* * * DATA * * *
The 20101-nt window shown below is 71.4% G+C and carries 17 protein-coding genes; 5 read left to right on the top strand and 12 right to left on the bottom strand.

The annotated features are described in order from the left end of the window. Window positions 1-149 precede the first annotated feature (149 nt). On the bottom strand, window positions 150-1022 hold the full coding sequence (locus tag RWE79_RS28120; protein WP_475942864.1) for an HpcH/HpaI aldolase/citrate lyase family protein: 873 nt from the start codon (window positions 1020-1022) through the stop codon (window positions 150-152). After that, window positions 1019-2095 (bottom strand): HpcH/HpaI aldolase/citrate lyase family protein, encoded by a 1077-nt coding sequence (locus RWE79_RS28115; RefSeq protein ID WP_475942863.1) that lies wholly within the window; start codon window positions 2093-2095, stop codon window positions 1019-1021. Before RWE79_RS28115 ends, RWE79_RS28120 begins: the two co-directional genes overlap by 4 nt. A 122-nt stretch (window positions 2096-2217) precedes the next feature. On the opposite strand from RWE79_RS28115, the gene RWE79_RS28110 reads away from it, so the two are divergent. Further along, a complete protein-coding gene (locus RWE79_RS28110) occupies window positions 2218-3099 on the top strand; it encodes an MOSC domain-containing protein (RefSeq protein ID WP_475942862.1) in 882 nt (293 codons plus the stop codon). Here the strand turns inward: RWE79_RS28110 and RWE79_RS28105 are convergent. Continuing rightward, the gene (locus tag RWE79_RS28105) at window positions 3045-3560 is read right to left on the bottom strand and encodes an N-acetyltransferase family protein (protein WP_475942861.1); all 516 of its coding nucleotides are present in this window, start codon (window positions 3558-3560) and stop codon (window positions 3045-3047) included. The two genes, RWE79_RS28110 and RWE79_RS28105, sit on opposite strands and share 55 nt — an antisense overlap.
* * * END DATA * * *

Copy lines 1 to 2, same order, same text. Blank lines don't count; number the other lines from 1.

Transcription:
The 20101-nt window shown below is 71.4% G+C and carries 17 protein-coding genes; 5 read left to right on the top strand and 12 right to left on the bottom strand.

The annotated features are described in order from the left end of the window. Window positions 1-149 precede the first annotated feature (149 nt). On the bottom strand, window positions 150-1022 hold the full coding sequence (locus tag RWE79_RS28120; protein WP_475942864.1) for an HpcH/HpaI aldolase/citrate lyase family protein: 873 nt from the start codon (window positions 1020-1022) through the stop codon (window positions 150-152). After that, window positions 1019-2095 (bottom strand): HpcH/HpaI aldolase/citrate lyase family protein, encoded by a 1077-nt coding sequence (locus RWE79_RS28115; RefSeq protein ID WP_475942863.1) that lies wholly within the window; start codon window positions 2093-2095, stop codon window positions 1019-1021. Before RWE79_RS28115 ends, RWE79_RS28120 begins: the two co-directional genes overlap by 4 nt. A 122-nt stretch (window positions 2096-2217) precedes the next feature. On the opposite strand from RWE79_RS28115, the gene RWE79_RS28110 reads away from it, so the two are divergent. Further along, a complete protein-coding gene (locus RWE79_RS28110) occupies window positions 2218-3099 on the top strand; it encodes an MOSC domain-containing protein (RefSeq protein ID WP_475942862.1) in 882 nt (293 codons plus the stop codon). Here the strand turns inward: RWE79_RS28110 and RWE79_RS28105 are convergent. Continuing rightward, the gene (locus tag RWE79_RS28105) at window positions 3045-3560 is read right to left on the bottom strand and encodes an N-acetyltransferase family protein (protein WP_475942861.1); all 516 of its coding nucleotides are present in this window, start codon (window positions 3558-3560) and stop codon (window positions 3045-3047) included. The two genes, RWE79_RS28110 and RWE79_RS28105, sit on opposite strands and share 55 nt — an antisense overlap.